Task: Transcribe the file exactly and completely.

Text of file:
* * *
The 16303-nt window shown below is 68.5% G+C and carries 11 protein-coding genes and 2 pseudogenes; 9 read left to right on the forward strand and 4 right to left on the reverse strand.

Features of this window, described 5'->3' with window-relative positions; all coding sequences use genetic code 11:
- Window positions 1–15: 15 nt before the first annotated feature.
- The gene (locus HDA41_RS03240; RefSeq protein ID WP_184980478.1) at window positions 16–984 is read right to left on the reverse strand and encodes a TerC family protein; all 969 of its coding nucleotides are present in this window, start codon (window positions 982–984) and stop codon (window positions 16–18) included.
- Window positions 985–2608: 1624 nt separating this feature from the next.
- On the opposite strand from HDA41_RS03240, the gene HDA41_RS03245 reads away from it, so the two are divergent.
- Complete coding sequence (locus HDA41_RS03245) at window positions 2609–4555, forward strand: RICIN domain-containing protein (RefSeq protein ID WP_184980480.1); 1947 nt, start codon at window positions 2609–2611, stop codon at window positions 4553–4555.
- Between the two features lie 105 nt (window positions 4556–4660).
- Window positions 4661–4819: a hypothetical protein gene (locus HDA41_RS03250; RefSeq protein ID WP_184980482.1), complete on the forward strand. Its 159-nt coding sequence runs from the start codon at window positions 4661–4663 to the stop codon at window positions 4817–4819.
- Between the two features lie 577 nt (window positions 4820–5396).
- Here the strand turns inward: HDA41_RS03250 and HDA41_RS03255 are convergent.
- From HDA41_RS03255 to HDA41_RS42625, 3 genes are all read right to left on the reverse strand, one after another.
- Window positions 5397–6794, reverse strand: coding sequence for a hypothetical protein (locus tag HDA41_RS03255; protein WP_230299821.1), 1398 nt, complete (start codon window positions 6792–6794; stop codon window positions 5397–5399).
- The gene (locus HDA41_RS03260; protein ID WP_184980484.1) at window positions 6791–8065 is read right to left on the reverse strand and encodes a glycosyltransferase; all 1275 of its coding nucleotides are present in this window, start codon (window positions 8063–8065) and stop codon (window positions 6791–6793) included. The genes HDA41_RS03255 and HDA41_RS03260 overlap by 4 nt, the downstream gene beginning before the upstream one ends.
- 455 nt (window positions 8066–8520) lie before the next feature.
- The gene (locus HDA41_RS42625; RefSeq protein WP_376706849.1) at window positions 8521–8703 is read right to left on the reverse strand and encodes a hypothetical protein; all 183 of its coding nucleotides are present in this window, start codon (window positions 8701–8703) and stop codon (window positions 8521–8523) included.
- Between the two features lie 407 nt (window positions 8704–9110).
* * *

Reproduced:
The 16303-nt window shown below is 68.5% G+C and carries 11 protein-coding genes and 2 pseudogenes; 9 read left to right on the forward strand and 4 right to left on the reverse strand.

Features of this window, described 5'->3' with window-relative positions; all coding sequences use genetic code 11:
- Window positions 1–15: 15 nt before the first annotated feature.
- The gene (locus HDA41_RS03240; RefSeq protein ID WP_184980478.1) at window positions 16–984 is read right to left on the reverse strand and encodes a TerC family protein; all 969 of its coding nucleotides are present in this window, start codon (window positions 982–984) and stop codon (window positions 16–18) included.
- Window positions 985–2608: 1624 nt separating this feature from the next.
- On the opposite strand from HDA41_RS03240, the gene HDA41_RS03245 reads away from it, so the two are divergent.
- Complete coding sequence (locus HDA41_RS03245) at window positions 2609–4555, forward strand: RICIN domain-containing protein (RefSeq protein ID WP_184980480.1); 1947 nt, start codon at window positions 2609–2611, stop codon at window positions 4553–4555.
- Between the two features lie 105 nt (window positions 4556–4660).
- Window positions 4661–4819: a hypothetical protein gene (locus HDA41_RS03250; RefSeq protein ID WP_184980482.1), complete on the forward strand. Its 159-nt coding sequence runs from the start codon at window positions 4661–4663 to the stop codon at window positions 4817–4819.
- Between the two features lie 577 nt (window positions 4820–5396).
- Here the strand turns inward: HDA41_RS03250 and HDA41_RS03255 are convergent.
- From HDA41_RS03255 to HDA41_RS42625, 3 genes are all read right to left on the reverse strand, one after another.
- Window positions 5397–6794, reverse strand: coding sequence for a hypothetical protein (locus tag HDA41_RS03255; protein WP_230299821.1), 1398 nt, complete (start codon window positions 6792–6794; stop codon window positions 5397–5399).
- The gene (locus HDA41_RS03260; protein ID WP_184980484.1) at window positions 6791–8065 is read right to left on the reverse strand and encodes a glycosyltransferase; all 1275 of its coding nucleotides are present in this window, start codon (window positions 8063–8065) and stop codon (window positions 6791–6793) included. The genes HDA41_RS03255 and HDA41_RS03260 overlap by 4 nt, the downstream gene beginning before the upstream one ends.
- 455 nt (window positions 8066–8520) lie before the next feature.
- The gene (locus HDA41_RS42625; RefSeq protein WP_376706849.1) at window positions 8521–8703 is read right to left on the reverse strand and encodes a hypothetical protein; all 183 of its coding nucleotides are present in this window, start codon (window positions 8701–8703) and stop codon (window positions 8521–8523) included.
- Between the two features lie 407 nt (window positions 8704–9110).